Published on February 20th, 2021 | by Ryan Hess0
The Fall of the Capetian Dynasty: The Unknown Royal Family that Changed Modern France. Part III – Now the Crisis Begins
When he took the throne in 1314, Louis X and all those associated with the powerful Capet family must have breathed a sigh of relief. Louis was in the prime of health, seemed to be a dynamic leader. He was healthy and athletic (and avid player of jeu de paume or modern tennis) with a royal education and a pedigree that was unparalleled in Europe at the time. His reign would ensure that the house of Capet was safe, and the country of France was secure. Sure, the last Templar leader cursed his father, Philip IV, as the leaders of the Templars had been burned at the stake alive. His first wife, Margaret of Burgundy, had been caught in a steamy affair with a young knight thereby throwing is his daughter’s parentage into question and embarrassing him, but all that was in the past. He would soon be re-married with Clementina of Hungary and probably have more sons and heirs. His father’s battles with the Templars, the church and other countries of Europe were over. And Louis could turn his focus on improving France and solidifying the Capetian Dynasty. There was no way things could go wrong.
Louis X, known as le Hutin for his quick temper, began his reign with benevolence. It must have given the French people hope for the future under a King who was so willing to look after them. First, he allowed the Jews, who his father had expelled from France, to return. Granted, this allowance was made along with some oppressive laws, but the act was nevertheless an improvement antisemitic attitude of the previous king. Also, in an act that would echo into the future, Louis X abolished slavery within the Kingdom. He “published a decree in 1315, that ‘France signifies freedom’ and that any slave setting foot on (French soil) should be freed.”[i] Though this would not end slavery outside of France, it was again a positive step. Similarly, Louis would allow the serfs to purchase their freedom. Though not all serfs could do so, it too was a first step towards the abolition of an inhumane practice.[ii]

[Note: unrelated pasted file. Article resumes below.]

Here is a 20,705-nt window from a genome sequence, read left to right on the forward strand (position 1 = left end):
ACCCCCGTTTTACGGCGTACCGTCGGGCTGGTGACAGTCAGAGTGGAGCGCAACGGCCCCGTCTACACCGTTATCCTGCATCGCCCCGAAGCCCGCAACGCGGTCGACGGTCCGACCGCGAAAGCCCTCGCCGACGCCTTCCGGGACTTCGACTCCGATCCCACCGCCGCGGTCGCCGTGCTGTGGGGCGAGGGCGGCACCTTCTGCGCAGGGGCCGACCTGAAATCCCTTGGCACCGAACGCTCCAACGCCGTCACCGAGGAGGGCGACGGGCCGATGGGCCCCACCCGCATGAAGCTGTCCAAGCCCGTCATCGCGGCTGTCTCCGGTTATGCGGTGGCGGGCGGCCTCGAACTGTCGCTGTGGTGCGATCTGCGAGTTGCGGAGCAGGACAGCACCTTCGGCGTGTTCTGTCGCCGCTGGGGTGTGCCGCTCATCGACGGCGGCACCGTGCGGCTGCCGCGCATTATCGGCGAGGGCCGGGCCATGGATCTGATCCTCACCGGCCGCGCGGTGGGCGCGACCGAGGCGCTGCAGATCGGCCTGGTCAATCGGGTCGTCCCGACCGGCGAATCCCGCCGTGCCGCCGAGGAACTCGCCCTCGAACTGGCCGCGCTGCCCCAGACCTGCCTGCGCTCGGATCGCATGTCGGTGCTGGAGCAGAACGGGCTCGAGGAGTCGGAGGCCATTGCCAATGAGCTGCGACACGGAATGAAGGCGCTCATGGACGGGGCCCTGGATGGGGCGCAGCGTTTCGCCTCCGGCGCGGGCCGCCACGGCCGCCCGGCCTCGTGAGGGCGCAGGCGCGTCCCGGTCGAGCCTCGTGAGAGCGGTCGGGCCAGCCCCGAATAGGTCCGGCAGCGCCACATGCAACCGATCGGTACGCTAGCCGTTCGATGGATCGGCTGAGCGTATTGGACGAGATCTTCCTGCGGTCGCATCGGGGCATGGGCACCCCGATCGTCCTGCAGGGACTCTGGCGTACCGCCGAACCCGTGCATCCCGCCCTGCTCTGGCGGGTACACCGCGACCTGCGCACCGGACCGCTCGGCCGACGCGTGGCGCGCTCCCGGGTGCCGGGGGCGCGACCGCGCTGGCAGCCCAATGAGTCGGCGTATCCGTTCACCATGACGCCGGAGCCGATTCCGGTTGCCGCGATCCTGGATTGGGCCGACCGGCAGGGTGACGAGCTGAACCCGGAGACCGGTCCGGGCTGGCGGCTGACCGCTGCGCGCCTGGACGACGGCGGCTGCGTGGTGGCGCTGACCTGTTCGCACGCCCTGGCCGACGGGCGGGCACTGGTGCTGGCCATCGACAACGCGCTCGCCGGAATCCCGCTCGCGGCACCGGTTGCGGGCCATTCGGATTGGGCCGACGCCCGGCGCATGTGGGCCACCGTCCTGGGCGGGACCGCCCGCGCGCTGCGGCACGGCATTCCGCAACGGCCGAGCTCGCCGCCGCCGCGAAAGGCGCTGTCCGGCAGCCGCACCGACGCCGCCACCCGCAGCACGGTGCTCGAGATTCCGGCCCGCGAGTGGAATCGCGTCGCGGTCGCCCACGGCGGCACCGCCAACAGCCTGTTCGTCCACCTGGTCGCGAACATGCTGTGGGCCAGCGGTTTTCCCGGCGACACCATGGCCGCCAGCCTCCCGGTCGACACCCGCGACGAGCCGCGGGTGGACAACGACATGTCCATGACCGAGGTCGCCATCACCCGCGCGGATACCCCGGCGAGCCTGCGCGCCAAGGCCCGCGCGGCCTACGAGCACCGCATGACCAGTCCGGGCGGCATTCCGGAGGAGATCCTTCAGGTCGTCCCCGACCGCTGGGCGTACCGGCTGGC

He was also busy taking care of his wife, Margaret’s, “transgression.” Louis could not divorce her, but she passed away soon after he took the throne. Her death was likely due to the poor conditions of her confinement, but as they were still married when he took power, she was queen for a time. Meaning the daughter, they shared, Joan II, was next in line to inherent the throne. That was unless Louis could sire a male heir, which was a goal he set to less than a week after Margaret died, by marrying Clementina of Hungary.
Louis was either very attracted to Clementina, or anxious to ensure the crown did not pass to his (or maybe some random Knight’s) daughter, Joan II, because in less than a year Clementina was pregnant. As summer 1316 began, Louis must have felt pretty good. His first wife was gone, and his new wife was already pregnant. The people liked him and were largely grateful to him for granting their freedoms. There had been a bit of a scuffle with Flanders, but it was nothing he could not handle. Perhaps best of all, Louis’ tennis game was unbeatable. So, as he strutted onto the court on 5 June 1316, he must have been thinking that there were no way things could go wrong for him, for the Capetian dynasty, or for France.
Louis X died on the tennis court that afternoon. Evidently, his tennis game was not quite as unbeatable as he may have assumed. Though perhaps the silver lining for such a lover of the sport is that because of the contemporary accounts of his death, Louis is history’s first tennis player known by name.[iii] Sadly, that was probably small comfort to his wife, as she was still pregnant, and Louis X’s death threw royal succession immediately into doubt.
If Clementina has a son, the baby would be King, but would obviously be unfit to rule until, well, no longer a baby. If she had a daughter, the crown would pass to Joan II, whose parentage and therefore legitimacy was uncertain. Also, there was the whole idea that a woman (gasp) would be ruling France. As Clementina was not due until November, and nothing could be decided until then, it was decided that Louis’ younger brother Philip V would be temporary regent. Though everyone was likely relieved that Philip was able to step in for the moment, the members of the Capet family were probably feeling the unfamiliar sensation we call anxiety. Because it had become quite clear that things could absolutely go very wrong.
[i] Christopher L. Miller, The French Atlantic Triangle: Literature and Culture of the Slave Trade (Durham: Duke University Press, 2008). P 20
[ii] Morris Bishop, The Middle Ages, 1st Mariner Books ed (Boston: Houghton Mifflin Co, 2001). P 256
[iii] Heiner Gillmeister, Tennis: A Cultural History (London ; Washington [D.C.]: Leicester University Press, 1997). P 17-21